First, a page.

And finally step 3. Be infinitely patient. It gives immediate results.

May I suggest you make a formal partnership with your son.
Turns out adult sons are quite willing to be a second heads, and usually good ones.

This is the best thing I've read on the Internet today.

Thank you for an honest walk through your current state-of-mind, and for the Playboy After Dark clip. I'll take to heart your advice to appreciate my partner; you are right. As someone facing retirement and the myriad decisions that go with it, I sympathize. So many possibilities! Move somewhere warm, stay where I am, sell the house / rent the house, buy an RV... What to choose? I better figure it out fast, I tell myself; no room for errors, because tick tock, you're not 25.

But the choosing keeps us in the game, doesn't it? That, and good music. Keep singing! Rage on.

Mike -- two points:

1. My wife died when our son was 22 months old. It was more than two years later before I remarried, so I have some knowledge of what you went through, but I did not have to begin with a newborn infant. I have told you before, and tell you again how greatly I respect you for keeping and raising your son. I hope he brings you increasing joy as the years go by.

2. About indecisiveness: You might consider adopting my motto: "Indecisiveness is the key to flexibility." That's my motto, and I live up to it every day.

[Wow, Dave. You have shared that with me before. What a hardship to go through grief being responsible for a small child...my hat's really off to you. --Mike]

I have occasionally read this blog for a few years. One theme I hear repeated when you are lonely or depressed is your need for a woman. Needing a woman and being in a loving relationship with a woman are totally different relationships. Admit whatever you have done or did not do that has put you squarely where you are at and live with it. A woman is not going to magically appear and fix your hurts. My guess is you are a difficult personality type or have had unrealistic expectations and find yourself alone at retirement age. Some men in your shoes find what they are looking for in the Philippines. There are YouTube videos created by American men explaining their journey finding a Filipino wife. Some say they went this route because they are retired, alone and broke. Poor planning is another way of looking at it in my view, but I understand why some came to this choice, and I also understand why a woman with financial independence chooses male friends and not an old geezer she has to put up with. BTW, most women at retirement age are not looking to be a nurse or purse to anyone except the man she may have fathered children with or has spent years with in a loving relationship.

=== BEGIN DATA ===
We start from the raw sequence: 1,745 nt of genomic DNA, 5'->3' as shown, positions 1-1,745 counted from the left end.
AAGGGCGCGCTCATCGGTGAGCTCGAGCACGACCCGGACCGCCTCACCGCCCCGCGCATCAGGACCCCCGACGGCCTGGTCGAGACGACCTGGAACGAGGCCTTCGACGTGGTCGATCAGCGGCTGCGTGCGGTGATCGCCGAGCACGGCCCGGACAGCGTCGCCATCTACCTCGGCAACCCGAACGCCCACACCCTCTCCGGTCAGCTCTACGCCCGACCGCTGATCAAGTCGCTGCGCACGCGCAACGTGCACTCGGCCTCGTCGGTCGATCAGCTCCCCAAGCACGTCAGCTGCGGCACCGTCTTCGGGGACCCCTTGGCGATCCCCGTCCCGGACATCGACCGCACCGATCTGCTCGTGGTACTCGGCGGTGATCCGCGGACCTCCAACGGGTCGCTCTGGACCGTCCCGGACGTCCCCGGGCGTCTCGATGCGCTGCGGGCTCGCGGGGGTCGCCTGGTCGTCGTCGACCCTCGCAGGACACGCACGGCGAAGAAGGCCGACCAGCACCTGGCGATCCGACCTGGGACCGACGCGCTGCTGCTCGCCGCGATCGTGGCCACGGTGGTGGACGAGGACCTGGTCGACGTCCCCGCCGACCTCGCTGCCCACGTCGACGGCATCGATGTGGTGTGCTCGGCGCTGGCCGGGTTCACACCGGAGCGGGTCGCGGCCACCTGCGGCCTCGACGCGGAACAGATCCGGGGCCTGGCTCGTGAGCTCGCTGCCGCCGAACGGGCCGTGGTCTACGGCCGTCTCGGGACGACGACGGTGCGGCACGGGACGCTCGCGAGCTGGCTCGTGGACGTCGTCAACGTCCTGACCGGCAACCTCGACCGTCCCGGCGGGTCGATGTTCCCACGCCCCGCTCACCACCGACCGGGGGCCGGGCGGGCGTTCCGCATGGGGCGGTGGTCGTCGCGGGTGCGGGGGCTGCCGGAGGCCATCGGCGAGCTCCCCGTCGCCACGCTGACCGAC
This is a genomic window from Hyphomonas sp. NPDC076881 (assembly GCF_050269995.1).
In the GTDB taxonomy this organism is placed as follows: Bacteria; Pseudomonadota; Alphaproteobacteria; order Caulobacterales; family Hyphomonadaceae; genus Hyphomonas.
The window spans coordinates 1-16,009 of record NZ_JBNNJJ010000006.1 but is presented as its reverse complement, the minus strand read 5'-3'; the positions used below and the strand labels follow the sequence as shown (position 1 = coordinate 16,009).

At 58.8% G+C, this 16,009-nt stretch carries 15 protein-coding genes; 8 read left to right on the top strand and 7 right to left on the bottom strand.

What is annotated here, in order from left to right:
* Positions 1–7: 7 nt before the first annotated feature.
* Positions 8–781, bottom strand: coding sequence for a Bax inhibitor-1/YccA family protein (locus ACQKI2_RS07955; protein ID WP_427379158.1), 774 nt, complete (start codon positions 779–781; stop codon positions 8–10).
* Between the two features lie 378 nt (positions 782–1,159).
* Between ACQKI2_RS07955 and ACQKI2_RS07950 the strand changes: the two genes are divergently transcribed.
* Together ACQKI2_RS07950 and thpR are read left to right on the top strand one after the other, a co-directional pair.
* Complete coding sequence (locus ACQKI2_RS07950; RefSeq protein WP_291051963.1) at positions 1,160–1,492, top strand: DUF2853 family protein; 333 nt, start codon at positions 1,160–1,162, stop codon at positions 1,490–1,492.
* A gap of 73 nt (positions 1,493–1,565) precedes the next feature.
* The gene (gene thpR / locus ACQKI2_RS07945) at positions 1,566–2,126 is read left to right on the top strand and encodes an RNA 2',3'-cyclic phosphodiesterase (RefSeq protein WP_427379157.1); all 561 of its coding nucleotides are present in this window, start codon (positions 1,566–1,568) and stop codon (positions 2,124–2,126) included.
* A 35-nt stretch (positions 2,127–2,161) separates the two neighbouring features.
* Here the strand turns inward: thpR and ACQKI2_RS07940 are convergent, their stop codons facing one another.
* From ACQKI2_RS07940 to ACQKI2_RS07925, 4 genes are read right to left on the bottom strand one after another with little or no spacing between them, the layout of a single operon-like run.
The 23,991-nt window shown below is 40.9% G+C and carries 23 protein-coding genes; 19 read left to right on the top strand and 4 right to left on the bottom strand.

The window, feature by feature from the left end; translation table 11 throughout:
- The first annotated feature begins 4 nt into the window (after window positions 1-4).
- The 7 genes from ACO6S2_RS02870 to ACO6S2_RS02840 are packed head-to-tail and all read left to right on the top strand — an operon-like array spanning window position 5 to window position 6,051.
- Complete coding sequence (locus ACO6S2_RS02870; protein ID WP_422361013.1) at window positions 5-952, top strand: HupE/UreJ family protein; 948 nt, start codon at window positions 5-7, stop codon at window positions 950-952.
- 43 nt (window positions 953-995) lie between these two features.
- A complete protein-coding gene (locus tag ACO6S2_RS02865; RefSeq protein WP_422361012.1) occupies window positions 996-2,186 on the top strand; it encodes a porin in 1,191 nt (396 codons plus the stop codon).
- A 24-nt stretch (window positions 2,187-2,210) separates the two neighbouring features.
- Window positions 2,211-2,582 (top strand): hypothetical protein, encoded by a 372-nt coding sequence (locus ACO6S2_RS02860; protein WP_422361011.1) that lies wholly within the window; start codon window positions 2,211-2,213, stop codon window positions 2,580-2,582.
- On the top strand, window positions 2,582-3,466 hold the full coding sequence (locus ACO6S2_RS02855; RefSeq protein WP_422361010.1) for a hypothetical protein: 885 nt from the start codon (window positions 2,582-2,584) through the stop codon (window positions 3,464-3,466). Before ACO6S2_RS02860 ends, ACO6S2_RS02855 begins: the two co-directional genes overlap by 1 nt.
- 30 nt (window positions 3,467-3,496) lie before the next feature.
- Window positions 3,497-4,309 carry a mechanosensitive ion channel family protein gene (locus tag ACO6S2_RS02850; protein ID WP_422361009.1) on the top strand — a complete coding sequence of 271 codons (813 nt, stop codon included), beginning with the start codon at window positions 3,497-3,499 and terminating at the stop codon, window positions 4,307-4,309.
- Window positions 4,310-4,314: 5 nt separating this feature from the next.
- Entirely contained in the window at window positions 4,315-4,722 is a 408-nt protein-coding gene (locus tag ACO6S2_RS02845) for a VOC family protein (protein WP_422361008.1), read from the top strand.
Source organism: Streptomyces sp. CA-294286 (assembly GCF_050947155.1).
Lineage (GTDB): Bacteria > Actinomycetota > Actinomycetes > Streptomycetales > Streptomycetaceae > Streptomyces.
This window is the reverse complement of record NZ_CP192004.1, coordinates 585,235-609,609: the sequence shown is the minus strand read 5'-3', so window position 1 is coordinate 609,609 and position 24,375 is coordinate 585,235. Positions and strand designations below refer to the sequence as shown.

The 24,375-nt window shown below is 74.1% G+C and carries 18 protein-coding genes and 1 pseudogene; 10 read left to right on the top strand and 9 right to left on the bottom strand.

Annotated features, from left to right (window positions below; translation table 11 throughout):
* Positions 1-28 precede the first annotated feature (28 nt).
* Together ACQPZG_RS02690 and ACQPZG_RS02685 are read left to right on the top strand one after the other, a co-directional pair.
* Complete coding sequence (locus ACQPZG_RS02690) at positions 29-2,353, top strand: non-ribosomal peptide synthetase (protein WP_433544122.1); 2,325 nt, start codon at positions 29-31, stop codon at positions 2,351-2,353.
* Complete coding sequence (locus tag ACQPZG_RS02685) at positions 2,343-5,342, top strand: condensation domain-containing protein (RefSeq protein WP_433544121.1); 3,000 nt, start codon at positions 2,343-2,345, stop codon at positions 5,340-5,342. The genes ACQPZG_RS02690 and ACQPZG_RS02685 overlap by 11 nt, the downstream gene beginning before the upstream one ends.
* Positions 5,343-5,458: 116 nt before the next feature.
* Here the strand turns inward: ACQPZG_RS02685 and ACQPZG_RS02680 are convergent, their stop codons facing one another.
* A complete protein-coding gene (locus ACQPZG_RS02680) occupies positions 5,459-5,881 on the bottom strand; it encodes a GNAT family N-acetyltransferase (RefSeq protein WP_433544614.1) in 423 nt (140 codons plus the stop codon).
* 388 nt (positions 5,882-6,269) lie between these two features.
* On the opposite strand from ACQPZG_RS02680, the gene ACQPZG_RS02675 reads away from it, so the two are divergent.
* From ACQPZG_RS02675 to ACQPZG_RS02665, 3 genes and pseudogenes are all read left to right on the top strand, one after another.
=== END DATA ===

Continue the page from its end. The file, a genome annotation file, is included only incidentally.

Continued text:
Kudos for having the courage to not only recognize what is going on but to openly discuss it.
A 'geographical cure' is always tempting but we know how those moves usually turn out.